We live in a society of excess.
This is why I am writing a column about holiday shopping in early October, before I have sipped my first pumpkin spice latte or bought Halloween candy or decorated the front porch with pumpkins and mums.
(Clarification: I bought some fun-sized Snickers and Reese’s Cups last week, but they weren’t for Halloween. Or, well, I guess they were intended for trick-or-treaters but didn’t last that long. They lasted about a day and a half. I’ll buy more.)
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It’s part of our super-sized, value-pack, fast-track existence, and holiday shopping is no exception. Undoubtedly, some of you have started or even finished your holiday shopping already, filling basements, attics, closets or lay-away departments with more goodies than your children or grandchildren really need.
That’s why I’m resurrecting a gift-giving strategy I adopted last holiday season – and sharing the idea earlier this year, in case you’d like to consider it as well:
When shopping for our children last Christmas, my husband and I limited their gifts to one item from each of the four categories: something they want, something they need, something to wear and something to read.
Plus stockings, which are the kids’ favorite part of Christmas morning anyway. Plus one new board game, which is my favorite part.
The plan worked even better than I had hoped. My shopping trips were focused, thoughtful and relaxed. With few exceptions, I was able to find everything on my list at locally owned shops. I didn’t worry about making sure each child got the same number of gifts or that our spending levels were exactly even.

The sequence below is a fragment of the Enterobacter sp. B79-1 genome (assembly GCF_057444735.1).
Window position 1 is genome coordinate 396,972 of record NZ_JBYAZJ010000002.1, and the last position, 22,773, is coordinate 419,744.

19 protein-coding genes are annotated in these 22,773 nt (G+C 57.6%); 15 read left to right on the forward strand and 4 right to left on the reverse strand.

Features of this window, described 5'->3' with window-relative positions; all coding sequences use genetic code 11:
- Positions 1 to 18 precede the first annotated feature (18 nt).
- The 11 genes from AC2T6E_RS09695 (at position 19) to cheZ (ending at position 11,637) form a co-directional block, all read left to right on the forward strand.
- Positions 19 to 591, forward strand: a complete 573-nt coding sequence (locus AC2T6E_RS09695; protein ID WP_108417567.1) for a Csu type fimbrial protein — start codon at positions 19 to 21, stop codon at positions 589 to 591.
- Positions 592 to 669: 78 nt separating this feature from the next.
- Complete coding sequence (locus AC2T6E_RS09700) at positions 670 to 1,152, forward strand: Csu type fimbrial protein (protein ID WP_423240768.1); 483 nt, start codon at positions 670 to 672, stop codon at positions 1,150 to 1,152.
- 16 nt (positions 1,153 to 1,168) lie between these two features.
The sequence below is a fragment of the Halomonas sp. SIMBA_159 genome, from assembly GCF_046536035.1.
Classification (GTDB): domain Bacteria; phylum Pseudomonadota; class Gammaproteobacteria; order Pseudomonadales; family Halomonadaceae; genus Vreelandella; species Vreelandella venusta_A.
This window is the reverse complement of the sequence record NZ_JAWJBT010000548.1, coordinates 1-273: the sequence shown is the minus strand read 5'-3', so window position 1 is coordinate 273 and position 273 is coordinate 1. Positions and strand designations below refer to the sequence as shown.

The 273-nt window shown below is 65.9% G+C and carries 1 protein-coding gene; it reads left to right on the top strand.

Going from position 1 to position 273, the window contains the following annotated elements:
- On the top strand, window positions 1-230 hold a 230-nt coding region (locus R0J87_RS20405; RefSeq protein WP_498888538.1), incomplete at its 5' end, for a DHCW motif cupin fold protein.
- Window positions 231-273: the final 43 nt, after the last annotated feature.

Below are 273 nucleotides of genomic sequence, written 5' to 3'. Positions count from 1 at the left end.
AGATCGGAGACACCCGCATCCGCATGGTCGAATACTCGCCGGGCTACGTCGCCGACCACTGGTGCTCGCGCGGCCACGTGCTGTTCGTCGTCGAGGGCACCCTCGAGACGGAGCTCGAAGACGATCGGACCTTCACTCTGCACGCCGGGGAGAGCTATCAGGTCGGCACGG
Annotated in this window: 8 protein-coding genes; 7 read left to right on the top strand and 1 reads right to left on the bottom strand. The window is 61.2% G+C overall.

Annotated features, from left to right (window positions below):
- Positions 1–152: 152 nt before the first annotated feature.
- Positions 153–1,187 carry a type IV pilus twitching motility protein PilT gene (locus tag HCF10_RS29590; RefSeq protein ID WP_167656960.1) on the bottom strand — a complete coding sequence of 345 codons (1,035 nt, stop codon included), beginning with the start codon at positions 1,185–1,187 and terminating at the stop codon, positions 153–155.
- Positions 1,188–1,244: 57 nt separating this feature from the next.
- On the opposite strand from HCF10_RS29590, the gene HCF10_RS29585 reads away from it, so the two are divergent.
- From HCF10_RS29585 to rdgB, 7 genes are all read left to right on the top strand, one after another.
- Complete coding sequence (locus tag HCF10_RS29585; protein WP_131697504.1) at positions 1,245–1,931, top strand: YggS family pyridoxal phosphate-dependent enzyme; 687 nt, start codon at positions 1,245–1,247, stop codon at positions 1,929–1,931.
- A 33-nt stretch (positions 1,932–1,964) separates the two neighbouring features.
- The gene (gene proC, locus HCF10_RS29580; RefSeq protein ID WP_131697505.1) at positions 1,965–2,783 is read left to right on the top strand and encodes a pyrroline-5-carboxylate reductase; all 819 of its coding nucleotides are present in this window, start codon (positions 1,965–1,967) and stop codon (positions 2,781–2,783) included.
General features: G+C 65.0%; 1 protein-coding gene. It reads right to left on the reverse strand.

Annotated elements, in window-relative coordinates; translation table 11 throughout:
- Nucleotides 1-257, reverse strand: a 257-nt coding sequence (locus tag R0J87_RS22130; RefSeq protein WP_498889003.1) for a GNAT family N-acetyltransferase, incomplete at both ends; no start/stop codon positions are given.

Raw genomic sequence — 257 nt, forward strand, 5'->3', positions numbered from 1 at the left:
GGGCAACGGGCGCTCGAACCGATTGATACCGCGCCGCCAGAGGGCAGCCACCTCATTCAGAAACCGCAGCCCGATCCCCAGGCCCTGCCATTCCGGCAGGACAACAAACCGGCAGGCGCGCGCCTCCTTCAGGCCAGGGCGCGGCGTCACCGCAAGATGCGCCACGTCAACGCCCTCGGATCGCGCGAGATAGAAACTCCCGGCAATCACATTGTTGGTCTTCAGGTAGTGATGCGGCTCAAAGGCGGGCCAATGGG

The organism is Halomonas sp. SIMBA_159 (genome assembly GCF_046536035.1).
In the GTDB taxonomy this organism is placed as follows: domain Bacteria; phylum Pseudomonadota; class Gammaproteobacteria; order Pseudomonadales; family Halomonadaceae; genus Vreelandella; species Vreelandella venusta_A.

And Christmas morning, while still full of surprises and smiles, was lower-key, slower-paced, more enjoyable.
After I wrote about the gift-giving plan last year, I heard from several parents and grandparents who said they planned to try the “want, need, wear, read” strategy themselves. If you’d like to try it, too, here are some things to consider as you brainstorm and venture forth:
Something they want: This is probably the easiest of the four to identify – the newest toy, Lego set or electronic gadget, tickets to a concert or sporting event, a new record or iTunes gift card. Basically, it’s whatever they might ask Santa for that doesn’t fit into one of the other categories.
Something they need: In our family, this sparked interesting discussions about wants vs. needs. Hannah got a new trash can (long story, but she was pleased); Jack got a laptop he needed for school work (and Minecraft, apparently). Other possibilities: gas card, wall calendar, a new pillow or bed linens, a computer or cellphone case, new guitar strings, kitchen gadgets, sporting equipment, office supplies.
Something to wear: Jack tried to beg off this category altogether last year, saying he didn’t care about clothes. But a Sheldon Cooper-style T-shirt from “The Big Bang Theory,” one of his favorite television shows, ended up being one of his favorite gifts. Other possibilities: a sweatshirt, jersey or hat featuring your child’s favorite sports team; a fun scarf; sunglasses; new shoes or slippers; or the ever-popular cozy pajamas.
Something to read: It’s hard to pick just one book. I fudged the rules last year and, for each child, packaged two books as one. (It’s cheating, but I promise the Want-Need-Wear-Read Police won’t raid your house Christmas morning and haul you to jail. At least they haven’t yet.) The poetry anthology I chose for Hannah last year was personal, meaningful, and one of the best gifts I’ve ever given. Other possibilities: a Bible, picture book, cookbook, travel journal, comic book or magazine subscription.
There’s plenty of time between now and the holidays. Plenty of ways to simplify, spend like crazy or something in between, whatever your preference. Plenty of wants and needs. How you approach them is up to you.
I have a plan.